Our bewitching sky at night is blazing with fiery luminous objects, such as stars and galaxies. However, most of the matter in our Universe is "dark"--or, more precisely, invisible--and scientists are "in the dark" about its alluring and mysterious nature--hence its name, "dark matter"! This bizarre substance is believed to be composed of exotic non-atomic particles that do not interact with light--which is why it is invisible. Although scientists are in the process of rapidly closing in on the elusive identity of this weird and abundant stuff, its nature is still an intriguing puzzle. Adding to the puzzle, astronomers recently found that the merging galaxy cluster, Abell 520, which is 2.4 billion light-years away from Earth, possesses a core of dark matter and searing-hot gas that should be pulling in, with its mighty gravitational grip, many more galaxies than it apparently is--and this discovery is challenging existing theories suggesting that the dark matter should be anchoring these galaxies like a gigantic wad of glue, preventing them from wandering away into Space!
Luminous objects, such as stars and galaxies, make up only a small percentage of our Universe. We are composed of starry-stuff. The stars cooked the atomic elements that compose our bodies deep in their nuclear-fusing hearts, before they blasted themselves to pieces when they ran out of nuclear fuel, seeding the entire Cosmos with the ingredients to enable life to develop, on our own planet and elsewhere. The so-called "ordinary" atoms that make up such objects as stars, galaxies, planets, moons, and people, represent only a tiny fraction of the mass and energy content of our Cosmos (E = mc squared).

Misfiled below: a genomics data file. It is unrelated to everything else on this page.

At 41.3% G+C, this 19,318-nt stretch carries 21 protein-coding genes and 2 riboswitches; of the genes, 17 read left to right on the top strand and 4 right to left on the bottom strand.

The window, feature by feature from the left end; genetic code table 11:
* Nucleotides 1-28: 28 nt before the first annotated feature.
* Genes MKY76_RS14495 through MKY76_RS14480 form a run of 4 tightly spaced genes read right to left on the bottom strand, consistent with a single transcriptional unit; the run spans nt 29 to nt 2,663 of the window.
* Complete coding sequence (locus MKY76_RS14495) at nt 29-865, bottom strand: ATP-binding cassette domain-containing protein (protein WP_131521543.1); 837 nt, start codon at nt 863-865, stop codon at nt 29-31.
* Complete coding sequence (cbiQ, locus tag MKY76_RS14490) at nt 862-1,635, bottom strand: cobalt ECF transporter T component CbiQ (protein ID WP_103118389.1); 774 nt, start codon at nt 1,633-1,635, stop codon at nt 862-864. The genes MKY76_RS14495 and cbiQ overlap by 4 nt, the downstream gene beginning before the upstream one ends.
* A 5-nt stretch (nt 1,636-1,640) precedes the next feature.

But the glittering stars are only the delightfully beautiful frosting on a magnificent Cosmic cake! The gigantic, starlit galaxies and unimaginably enormous clusters and superclusters of galaxies, are all embedded within halos of the mysterious dark matter. The dark matter, though never observed directly, is thought to exist because it exerts gravitational effects on objects that can be seen--such as stars and galaxies--even though it is invisible. In fact, the only way that the dark matter is known to interact with "ordinary" matter is through the force of gravity.
The true identity of dark matter is still unknown. The strange and abundant stuff weaves immense, web-like filaments throughout Spacetime, and does not interact with any form of radiation. The starlit galaxies are strung-out throughout this strange web-like structure like glittering beads on an intertwining Cosmic necklace.